The program appears to be similar to a program that Wells Fargo may be rolling out, titled "Collateral Valuation Warranty Program." "Determining collateral value is an integral and key component of the mortgage loan underwriting process.  The accuracy of the valuation is essential for the lender to properly assess the collateral property pledged as security for the mortgage loan and for determining the Loan-to-Value ratio.  Insuring various methods of valuation by a warranty, and backed by an Errors & Omissions insurance policy, provides added assurance of the correct value to the investment community. The warranty comes in the form a Service Agreement between appraisal vendor and lending institution, in which the carrier indemnifies the appraisal vendor for accuracy of the actual value as of the date of the report. The appraisal vendor has obtained an Errors & Omissions policy that covers losses from claims filed against them as a result of an error in the property value that results in lender loss."

One reader wrote, "Guarantees like this would extend to certain loans, as collateral is only a portion of the credit decision - even if they claim it's an 'appraisal based repurchase.' I do not think I would offer this guarantee on anything over 65% LTV given the volatile conditions that prevail in most housing markets. Any company offering a guarantee like these must have plenty of business rules and good screening in place before a deal is eligible for this kind of guarantee, I would think the requirements are pretty stringent."

For company news, Discover Financial Services has agreed to buy, for about $56 million, the mortgage assets of Home Loan Center, a unit of Tree.com Inc. Discover is primarily a credit card lender but is looking to boost its revenue - and what better way than in mortgage originations? Tree.com reported its first-quarter loss widened as selling and marketing expenses jumped, and revenue fell 25% to $33.4 million.

Ellie Mae (owner of LOS Encompass) first-quarter loss narrowed on higher revenue and margin. Ellie makes money through fees not only from originators but also from lenders and servicers who book business through the network, although in the latest period Ellie Mae posted a loss of $799,000, compared with a year-earlier loss of $1.6 million. Revenue increased 19% to $10.6 million, gross margin rose to 68.3% from 65.4%, and active Encompass lenders were up 18%.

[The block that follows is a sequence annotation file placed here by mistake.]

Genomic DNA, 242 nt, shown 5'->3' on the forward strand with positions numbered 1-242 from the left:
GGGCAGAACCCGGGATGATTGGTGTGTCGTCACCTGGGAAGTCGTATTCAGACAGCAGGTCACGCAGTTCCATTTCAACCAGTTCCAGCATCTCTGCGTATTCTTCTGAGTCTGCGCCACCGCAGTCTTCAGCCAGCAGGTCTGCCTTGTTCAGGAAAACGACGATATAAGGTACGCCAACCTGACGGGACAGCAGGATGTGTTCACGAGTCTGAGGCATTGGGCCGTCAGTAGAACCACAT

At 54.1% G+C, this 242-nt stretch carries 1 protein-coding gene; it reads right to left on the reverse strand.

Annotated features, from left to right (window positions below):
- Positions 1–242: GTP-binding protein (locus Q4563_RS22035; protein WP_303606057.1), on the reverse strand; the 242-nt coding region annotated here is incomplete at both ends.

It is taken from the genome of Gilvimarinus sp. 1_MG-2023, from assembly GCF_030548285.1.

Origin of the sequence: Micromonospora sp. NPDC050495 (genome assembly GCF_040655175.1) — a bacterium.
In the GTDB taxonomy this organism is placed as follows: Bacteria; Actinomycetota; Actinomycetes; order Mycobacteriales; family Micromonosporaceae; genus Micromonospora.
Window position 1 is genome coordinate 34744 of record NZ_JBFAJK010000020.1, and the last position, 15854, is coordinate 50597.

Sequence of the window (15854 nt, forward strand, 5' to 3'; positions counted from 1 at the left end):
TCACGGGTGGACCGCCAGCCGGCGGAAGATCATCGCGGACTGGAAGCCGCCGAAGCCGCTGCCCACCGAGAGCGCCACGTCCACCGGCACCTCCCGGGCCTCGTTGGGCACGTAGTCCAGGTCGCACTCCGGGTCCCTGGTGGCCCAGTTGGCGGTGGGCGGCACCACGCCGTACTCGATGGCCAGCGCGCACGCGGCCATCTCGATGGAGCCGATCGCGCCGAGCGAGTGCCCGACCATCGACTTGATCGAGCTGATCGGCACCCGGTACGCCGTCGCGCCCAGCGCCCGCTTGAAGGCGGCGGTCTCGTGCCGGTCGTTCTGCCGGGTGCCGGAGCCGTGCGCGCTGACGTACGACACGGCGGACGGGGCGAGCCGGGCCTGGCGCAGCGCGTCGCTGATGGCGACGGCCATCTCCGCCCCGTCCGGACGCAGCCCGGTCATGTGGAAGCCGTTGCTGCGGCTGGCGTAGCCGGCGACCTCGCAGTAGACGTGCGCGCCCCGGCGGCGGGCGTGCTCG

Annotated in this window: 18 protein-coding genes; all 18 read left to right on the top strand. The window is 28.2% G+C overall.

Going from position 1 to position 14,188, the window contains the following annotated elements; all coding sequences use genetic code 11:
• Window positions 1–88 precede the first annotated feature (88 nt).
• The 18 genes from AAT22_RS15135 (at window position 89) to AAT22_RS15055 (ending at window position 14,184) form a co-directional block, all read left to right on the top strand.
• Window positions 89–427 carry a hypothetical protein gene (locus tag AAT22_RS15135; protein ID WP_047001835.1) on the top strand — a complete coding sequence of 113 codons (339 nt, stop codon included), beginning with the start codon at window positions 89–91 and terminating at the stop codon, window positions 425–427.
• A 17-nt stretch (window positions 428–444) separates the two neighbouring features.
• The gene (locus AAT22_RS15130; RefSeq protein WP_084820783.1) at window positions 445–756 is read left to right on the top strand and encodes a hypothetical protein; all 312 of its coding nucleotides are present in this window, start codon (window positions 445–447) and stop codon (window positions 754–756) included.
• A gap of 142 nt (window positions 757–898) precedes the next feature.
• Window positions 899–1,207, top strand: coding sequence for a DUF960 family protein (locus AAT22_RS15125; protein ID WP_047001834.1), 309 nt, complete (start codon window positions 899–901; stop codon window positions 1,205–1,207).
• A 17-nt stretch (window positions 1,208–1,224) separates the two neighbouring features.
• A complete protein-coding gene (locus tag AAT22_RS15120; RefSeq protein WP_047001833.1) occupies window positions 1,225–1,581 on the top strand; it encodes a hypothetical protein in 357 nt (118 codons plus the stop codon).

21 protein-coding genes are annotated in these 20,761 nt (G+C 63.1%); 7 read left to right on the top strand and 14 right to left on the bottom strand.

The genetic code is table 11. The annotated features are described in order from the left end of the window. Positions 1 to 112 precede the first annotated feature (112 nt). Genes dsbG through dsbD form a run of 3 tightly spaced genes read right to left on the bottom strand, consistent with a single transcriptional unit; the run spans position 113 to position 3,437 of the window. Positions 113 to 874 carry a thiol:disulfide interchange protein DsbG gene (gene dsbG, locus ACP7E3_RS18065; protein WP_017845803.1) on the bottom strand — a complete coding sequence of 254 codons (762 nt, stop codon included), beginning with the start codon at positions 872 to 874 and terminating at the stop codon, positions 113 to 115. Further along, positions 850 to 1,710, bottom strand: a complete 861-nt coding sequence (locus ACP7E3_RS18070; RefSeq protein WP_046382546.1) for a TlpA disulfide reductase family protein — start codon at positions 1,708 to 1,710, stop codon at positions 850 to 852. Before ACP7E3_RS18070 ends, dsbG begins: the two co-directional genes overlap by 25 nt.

Freddie announced that their poll shows 30-yr mortgage rates are at their lowest level of the year. (One leading economist told me that, basically, it is probably more important to pay attention to the trend in Freddie's weekly numbers rather than the number itself.) And although many resetting ARM loans are actually seeing their rates drop, some pickup in refinancing activity is expected. On the other hand, refi activity remains constrained by tight credit conditions, continued weak or even stable home values, higher LLPAs (loan level pricing adjustments), and reduced competition amongst originators.

The guys were all at a deer camp. No one wanted to room with Bob, because he snored so badly. They decided it wasn't fair to make one of them stay with him the whole time, so they voted to take turns.

The first guy slept with Bob and comes to breakfast the next morning with his hair a mess and his eyes all bloodshot. They said, "Man, what happened to you?" He said, "Bob snored so loudly, I just sat up and watched him all night."

The next night it was a different guy's turn. In the morning, same thing, hair all standing up, eyes all bloodshot. They said, "Man, what happened to you? You look awful! He said, 'Man, that Bob shakes the roof with his snoring. I watched him all night."

The third night was Fred's turn. Fred was a tanned, older cowboy, a man's man. The next morning he came to breakfast bright-eyed and bushy-tailed. "Good morning!" he said. They couldn't believe it. They said, "Man, what happened?"

He said, "Well, we got ready for bed... I went and tucked Bob into bed, patted him on the rump, and kissed him good night. Bob sat up and watched me all night."

If you're interested, visit my twice-a-month blog at the STRATMOR Group web site located at www.stratmorgroup.com . The current blog considers the near and longer-term outlook for jumbo lending.  If you have both the time and inclination make a comment on what I have written, or on other comments so that folks can learn what's going on out there from the other readers.